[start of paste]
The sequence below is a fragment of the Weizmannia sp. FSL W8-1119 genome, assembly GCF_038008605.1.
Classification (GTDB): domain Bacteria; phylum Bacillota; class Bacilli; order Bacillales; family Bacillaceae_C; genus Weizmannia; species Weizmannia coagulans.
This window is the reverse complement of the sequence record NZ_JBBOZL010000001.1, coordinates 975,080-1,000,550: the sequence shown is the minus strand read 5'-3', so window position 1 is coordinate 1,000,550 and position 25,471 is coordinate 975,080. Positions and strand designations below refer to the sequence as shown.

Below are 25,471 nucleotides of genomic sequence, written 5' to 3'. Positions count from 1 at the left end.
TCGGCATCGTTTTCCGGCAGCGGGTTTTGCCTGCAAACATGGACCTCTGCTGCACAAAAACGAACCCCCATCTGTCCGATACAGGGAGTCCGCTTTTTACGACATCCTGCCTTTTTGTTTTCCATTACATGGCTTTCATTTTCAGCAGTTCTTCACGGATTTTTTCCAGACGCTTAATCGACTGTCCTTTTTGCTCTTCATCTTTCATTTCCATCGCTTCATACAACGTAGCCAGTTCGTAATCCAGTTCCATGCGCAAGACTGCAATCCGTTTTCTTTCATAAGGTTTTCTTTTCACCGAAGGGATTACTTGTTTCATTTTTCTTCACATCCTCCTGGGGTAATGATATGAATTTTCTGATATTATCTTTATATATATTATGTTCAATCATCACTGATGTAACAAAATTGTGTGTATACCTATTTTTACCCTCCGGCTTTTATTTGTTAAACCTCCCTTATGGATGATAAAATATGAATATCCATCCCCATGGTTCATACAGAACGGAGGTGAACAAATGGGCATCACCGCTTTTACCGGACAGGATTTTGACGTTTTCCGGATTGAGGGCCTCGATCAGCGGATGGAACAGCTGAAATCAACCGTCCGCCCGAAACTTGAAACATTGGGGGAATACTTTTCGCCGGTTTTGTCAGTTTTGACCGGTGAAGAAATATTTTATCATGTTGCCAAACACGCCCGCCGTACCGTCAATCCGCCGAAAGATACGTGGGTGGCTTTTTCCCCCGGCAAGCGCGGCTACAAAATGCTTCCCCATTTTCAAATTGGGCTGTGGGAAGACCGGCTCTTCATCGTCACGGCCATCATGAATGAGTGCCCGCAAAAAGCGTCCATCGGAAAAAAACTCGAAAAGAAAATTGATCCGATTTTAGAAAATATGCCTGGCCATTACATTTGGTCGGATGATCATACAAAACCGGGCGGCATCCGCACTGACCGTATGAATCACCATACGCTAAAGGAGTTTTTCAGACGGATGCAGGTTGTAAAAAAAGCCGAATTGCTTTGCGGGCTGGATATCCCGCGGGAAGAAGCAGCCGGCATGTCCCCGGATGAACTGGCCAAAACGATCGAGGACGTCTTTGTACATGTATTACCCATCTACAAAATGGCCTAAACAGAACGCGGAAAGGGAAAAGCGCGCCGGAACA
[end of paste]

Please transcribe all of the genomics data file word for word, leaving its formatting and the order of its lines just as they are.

The sequence below is a fragment of the Weizmannia sp. FSL W8-1119 genome, assembly GCF_038008605.1.
Classification (GTDB): domain Bacteria; phylum Bacillota; class Bacilli; order Bacillales; family Bacillaceae_C; genus Weizmannia; species Weizmannia coagulans.
This window is the reverse complement of the sequence record NZ_JBBOZL010000001.1, coordinates 975,080-1,000,550: the sequence shown is the minus strand read 5'-3', so window position 1 is coordinate 1,000,550 and position 25,471 is coordinate 975,080. Positions and strand designations below refer to the sequence as shown.

Below are 25,471 nucleotides of genomic sequence, written 5' to 3'. Positions count from 1 at the left end.
TCGGCATCGTTTTCCGGCAGCGGGTTTTGCCTGCAAACATGGACCTCTGCTGCACAAAAACGAACCCCCATCTGTCCGATACAGGGAGTCCGCTTTTTACGACATCCTGCCTTTTTGTTTTCCATTACATGGCTTTCATTTTCAGCAGTTCTTCACGGATTTTTTCCAGACGCTTAATCGACTGTCCTTTTTGCTCTTCATCTTTCATTTCCATCGCTTCATACAACGTAGCCAGTTCGTAATCCAGTTCCATGCGCAAGACTGCAATCCGTTTTCTTTCATAAGGTTTTCTTTTCACCGAAGGGATTACTTGTTTCATTTTTCTTCACATCCTCCTGGGGTAATGATATGAATTTTCTGATATTATCTTTATATATATTATGTTCAATCATCACTGATGTAACAAAATTGTGTGTATACCTATTTTTACCCTCCGGCTTTTATTTGTTAAACCTCCCTTATGGATGATAAAATATGAATATCCATCCCCATGGTTCATACAGAACGGAGGTGAACAAATGGGCATCACCGCTTTTACCGGACAGGATTTTGACGTTTTCCGGATTGAGGGCCTCGATCAGCGGATGGAACAGCTGAAATCAACCGTCCGCCCGAAACTTGAAACATTGGGGGAATACTTTTCGCCGGTTTTGTCAGTTTTGACCGGTGAAGAAATATTTTATCATGTTGCCAAACACGCCCGCCGTACCGTCAATCCGCCGAAAGATACGTGGGTGGCTTTTTCCCCCGGCAAGCGCGGCTACAAAATGCTTCCCCATTTTCAAATTGGGCTGTGGGAAGACCGGCTCTTCATCGTCACGGCCATCATGAATGAGTGCCCGCAAAAAGCGTCCATCGGAAAAAAACTCGAAAAGAAAATTGATCCGATTTTAGAAAATATGCCTGGCCATTACATTTGGTCGGATGATCATACAAAACCGGGCGGCATCCGCACTGACCGTATGAATCACCATACGCTAAAGGAGTTTTTCAGACGGATGCAGGTTGTAAAAAAAGCCGAATTGCTTTGCGGGCTGGATATCCCGCGGGAAGAAGCAGCCGGCATGTCCCCGGATGAACTGGCCAAAACGATCGAGGACGTCTTTGTACATGTATTACCCATCTACAAAATGGCCTAAACAGAACGCGGAAAGGGAAAAGCGCGCCGGAACA